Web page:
I feel the need to begin this review with a confession; I have never played Magic: The Gathering before. I know many people who have been avid Magic players for years, but it has never personally appealed to me, and I know nothing about how the game works. The fact that I am totally new to the Magic universe actually makes me part of the target audience for Duels of the Planeswalkers 2013, as it represents an effort by Wizards of the Coast to introduce new players to the game. Accordingly, this review is an experiment of sorts to see how someone completely green to the series is able to jump in and play. Being mainly a console gamer, I have been tasked with playing the Xbox 360 version, which is a downloadable title from the Xbox Live Arcade.

This review also comes with a few caveats. Given my lack of prior experience with the series, there are certain aspects that I will not be able to delve into. I cannot provide in-depth comparisons to the previous Duels of the Planeswalkers games, nor will I be able to speak intelligently about the intricacies of dueling. For a detailed review from an experienced Magic: The Gathering player,  RipTen’s previously published an excellent review of the PC version that I highly recommend checking out. For my part, this will be a different kind of review, aimed at newcomers to the series who might benefit from some of my experiences. After some “trial by fire” learning, I can confidently say that this game achieves exactly what it sets out to do.

Duels of the Planeswalkers 2013 offers both a challenging campaign mode and online multiplayer via Xbox Live. The story in the campaign is, frankly, superfluous. Most players will simply go from one duel to the next, with little mind paid to plot progression, however there is a story for those who take the time to delve into Planeswalker lore. I made it a point to read up on the history of Magic: The Gathering and had some knowledge going into this game, however, the title doesn’t focus so much on telling a story as it does testing your mettle in various dueling scenarios. This is more of a strength, since the game doesn’t feel bogged down with pointless plot threads. Those looking for a deep and intricate plot are unlikely to find it here.

The gameplay mechanics in Duels of the Planeswalkers 2013 are fashioned around turn-based card dueling, with you facing off against a variety of opponents. You each have a health meter that is set to 20, and the object of the game is to deplete your enemy’s health before they depletes yours. In the early campaign duels, this is accomplished with a moderate amount of difficulty, however it gets progressively more challenging as you get further into the game. At the start of each duel, you are given a selection of cards based on the deck you have chosen. While you have the option to have a new hand dealt, you will lose a card each time. In my case, I stayed with the default selection and that served me well in most duels.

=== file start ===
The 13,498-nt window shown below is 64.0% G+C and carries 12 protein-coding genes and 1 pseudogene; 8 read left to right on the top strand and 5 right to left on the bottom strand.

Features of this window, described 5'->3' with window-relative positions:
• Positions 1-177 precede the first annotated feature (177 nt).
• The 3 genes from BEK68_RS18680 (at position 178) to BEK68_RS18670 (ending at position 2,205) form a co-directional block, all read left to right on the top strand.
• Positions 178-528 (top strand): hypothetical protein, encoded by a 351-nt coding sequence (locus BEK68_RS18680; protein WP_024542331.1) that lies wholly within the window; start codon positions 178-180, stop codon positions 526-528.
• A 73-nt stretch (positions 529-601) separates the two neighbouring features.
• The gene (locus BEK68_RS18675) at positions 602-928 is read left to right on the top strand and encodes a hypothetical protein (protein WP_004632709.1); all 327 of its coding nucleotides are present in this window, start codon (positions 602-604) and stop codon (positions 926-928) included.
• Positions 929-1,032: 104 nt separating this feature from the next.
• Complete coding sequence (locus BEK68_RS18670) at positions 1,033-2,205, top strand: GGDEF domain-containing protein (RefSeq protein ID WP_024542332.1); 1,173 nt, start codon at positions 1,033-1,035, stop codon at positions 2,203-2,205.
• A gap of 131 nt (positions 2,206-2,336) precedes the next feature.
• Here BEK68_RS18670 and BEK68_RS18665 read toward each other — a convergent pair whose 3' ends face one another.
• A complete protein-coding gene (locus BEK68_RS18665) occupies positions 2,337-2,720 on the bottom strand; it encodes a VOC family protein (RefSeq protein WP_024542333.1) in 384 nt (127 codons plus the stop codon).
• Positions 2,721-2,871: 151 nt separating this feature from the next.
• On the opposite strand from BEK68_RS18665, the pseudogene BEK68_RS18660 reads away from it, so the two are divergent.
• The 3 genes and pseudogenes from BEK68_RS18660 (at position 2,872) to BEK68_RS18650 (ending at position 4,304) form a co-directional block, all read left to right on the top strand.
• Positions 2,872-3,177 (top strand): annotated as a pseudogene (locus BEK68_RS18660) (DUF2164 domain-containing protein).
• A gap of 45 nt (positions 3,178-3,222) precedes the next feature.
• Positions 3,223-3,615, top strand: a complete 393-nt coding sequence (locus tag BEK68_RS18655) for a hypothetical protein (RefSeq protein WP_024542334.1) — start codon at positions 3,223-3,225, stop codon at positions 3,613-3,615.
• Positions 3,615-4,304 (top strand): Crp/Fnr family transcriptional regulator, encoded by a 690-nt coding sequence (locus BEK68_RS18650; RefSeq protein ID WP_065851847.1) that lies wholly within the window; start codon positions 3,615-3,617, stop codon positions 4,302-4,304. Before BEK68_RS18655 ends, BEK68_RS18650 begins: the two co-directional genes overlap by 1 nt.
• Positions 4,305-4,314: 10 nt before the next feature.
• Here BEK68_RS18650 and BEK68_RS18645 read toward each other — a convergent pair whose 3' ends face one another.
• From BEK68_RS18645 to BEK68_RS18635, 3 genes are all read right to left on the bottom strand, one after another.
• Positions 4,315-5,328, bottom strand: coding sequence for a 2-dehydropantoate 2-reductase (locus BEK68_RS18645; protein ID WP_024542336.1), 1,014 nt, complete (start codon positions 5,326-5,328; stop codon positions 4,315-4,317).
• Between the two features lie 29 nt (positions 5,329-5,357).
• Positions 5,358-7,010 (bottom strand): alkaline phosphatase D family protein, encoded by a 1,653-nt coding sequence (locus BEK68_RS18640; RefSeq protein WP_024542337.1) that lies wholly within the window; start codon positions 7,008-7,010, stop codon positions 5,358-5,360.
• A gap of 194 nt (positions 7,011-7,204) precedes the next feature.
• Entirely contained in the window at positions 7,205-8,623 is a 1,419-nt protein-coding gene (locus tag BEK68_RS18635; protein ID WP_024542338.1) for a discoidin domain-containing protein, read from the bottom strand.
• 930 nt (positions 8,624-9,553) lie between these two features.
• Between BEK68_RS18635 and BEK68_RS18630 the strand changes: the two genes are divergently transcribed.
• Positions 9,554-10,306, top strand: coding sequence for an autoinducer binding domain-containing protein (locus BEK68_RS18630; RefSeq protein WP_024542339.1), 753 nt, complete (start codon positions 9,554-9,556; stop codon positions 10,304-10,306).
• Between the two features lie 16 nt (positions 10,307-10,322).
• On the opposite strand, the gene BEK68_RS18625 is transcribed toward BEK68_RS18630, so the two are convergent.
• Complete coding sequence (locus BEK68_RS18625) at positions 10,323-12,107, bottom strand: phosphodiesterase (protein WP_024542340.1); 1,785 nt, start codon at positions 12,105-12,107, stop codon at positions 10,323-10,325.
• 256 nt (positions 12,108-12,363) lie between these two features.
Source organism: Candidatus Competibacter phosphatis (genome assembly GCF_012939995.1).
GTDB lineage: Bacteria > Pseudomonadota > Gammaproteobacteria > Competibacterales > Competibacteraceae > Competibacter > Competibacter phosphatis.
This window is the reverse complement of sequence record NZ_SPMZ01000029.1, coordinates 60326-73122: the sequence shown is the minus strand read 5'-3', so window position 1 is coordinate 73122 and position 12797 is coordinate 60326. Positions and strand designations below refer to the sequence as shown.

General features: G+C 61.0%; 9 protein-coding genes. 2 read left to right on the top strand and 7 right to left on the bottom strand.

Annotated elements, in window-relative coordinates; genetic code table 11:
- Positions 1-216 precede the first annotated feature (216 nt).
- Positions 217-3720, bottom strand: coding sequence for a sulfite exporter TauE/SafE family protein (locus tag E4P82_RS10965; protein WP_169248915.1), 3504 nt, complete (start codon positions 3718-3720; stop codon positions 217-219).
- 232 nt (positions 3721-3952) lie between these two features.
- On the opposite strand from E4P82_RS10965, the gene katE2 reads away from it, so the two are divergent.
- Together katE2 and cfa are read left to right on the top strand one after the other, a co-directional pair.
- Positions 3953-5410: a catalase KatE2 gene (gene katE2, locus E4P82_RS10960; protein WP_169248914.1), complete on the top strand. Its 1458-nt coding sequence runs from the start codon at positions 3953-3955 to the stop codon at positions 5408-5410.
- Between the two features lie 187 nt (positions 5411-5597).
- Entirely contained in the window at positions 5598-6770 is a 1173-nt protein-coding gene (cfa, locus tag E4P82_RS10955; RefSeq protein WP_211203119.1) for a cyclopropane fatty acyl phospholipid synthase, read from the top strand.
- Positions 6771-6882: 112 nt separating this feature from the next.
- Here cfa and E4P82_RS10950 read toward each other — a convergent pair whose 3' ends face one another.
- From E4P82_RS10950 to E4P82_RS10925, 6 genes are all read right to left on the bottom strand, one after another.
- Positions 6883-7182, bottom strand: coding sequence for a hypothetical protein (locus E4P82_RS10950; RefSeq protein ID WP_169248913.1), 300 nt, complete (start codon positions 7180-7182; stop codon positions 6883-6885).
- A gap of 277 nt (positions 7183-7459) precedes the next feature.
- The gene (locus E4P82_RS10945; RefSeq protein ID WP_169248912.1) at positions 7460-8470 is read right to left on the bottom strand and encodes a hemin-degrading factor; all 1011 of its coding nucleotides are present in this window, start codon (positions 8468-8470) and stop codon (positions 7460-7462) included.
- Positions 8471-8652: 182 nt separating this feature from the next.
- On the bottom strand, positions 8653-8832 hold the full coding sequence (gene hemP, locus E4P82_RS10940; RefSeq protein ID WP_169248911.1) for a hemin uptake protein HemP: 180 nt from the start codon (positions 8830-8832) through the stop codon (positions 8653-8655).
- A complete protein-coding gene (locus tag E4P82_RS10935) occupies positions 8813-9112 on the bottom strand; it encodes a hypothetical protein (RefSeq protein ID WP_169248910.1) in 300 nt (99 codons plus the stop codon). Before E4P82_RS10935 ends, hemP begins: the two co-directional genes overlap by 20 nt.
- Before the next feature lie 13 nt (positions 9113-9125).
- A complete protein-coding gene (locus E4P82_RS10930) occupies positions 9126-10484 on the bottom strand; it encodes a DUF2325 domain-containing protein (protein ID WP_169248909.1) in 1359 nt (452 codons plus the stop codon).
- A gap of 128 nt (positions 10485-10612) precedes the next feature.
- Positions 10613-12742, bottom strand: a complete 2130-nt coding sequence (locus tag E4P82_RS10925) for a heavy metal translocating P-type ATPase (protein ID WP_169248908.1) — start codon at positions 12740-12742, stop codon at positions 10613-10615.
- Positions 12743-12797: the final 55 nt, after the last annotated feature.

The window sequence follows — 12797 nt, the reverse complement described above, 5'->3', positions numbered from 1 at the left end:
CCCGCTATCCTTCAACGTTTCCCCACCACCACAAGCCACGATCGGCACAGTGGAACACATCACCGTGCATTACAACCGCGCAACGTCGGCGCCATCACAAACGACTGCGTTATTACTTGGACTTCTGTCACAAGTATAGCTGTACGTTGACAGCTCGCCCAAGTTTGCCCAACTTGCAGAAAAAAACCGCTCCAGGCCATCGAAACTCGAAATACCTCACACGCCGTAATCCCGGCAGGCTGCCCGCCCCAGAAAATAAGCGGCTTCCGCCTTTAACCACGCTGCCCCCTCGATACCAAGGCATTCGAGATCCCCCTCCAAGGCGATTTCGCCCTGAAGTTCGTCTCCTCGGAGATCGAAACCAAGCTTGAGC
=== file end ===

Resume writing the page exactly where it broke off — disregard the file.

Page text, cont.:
Each turn in a duel gives you a chance to deal one mana card, which gives you the energy needed to cast spells and deal creature cards. Creatures are monsters that carry a variety of powers and abilities, and some require more mana than others, so wise use of your resources becomes crucial in more difficult battles. Once you have laid down your mana cards, you can use creatures to attack your enemy, or play it conservative and wait until you have enough creatures on the table to launch a bigger attack. Every opponent utilizes different cards and employs a different strategy, so the game remains fresh and challenging as it requires you to try different approaches. Early duels were won by simply attacking at every opportunity, however this approach quickly led to my demise later in the game.

Deck selection also makes a big difference throughout the game. For the benefit of those unfamiliar, each deck is color-coded based on its attributes. Black cards invoke evil and supernatural abilities, while red cards denote fire and green cards conjure environmental attacks. Playing around with different decks and varying your approach is half the pleasure of playing Duels of the Planeswalkers 2013, and for a newcomer like me, it helped add an element of surprise with every duel.  Each deck has a series of 30 unlockable cards, which can be obtained either by playing through the game or by purchasing “keys” over Xbox Live to unlock the entire deck.

Each level is divided into a series of duels, culminating in a boss battle at the end of it. With each successive victory, you are rewarded with new cards that will aid you in the next level, and you will quickly find yourself with a series of powerful and diverse cards. As I mentioned before, using them wisely is what will carry you through the game. Some opponents are easy to fell, while others tend to play it safe and block repeatedly. The really good Magic players are the ones who are always thinking several moves ahead and can plan their strategies and adjust them on the fly, which is a skill you quickly hone. Doing so is often a necessity.

The part of Duels of the Planeswalkers 2013 that were of most interest to me where the tools that help newcomers adapt, and the game is quite generous with them. The most valuable asset for any new player is the live tutorial that walks you through a typical duel, and gives you step-by-step instructions for how to play your mana cards, how to lay out your creature cards and how to both attack your opponent and counter their attacks. The voice-over and detailed explanations make it very easy to follow, and you’ll walk away with a good understanding of the rudiments of the game. You are also given consistent help throughout the game, which comes in the form of text prompts and cards that illuminate when you are able to deal them.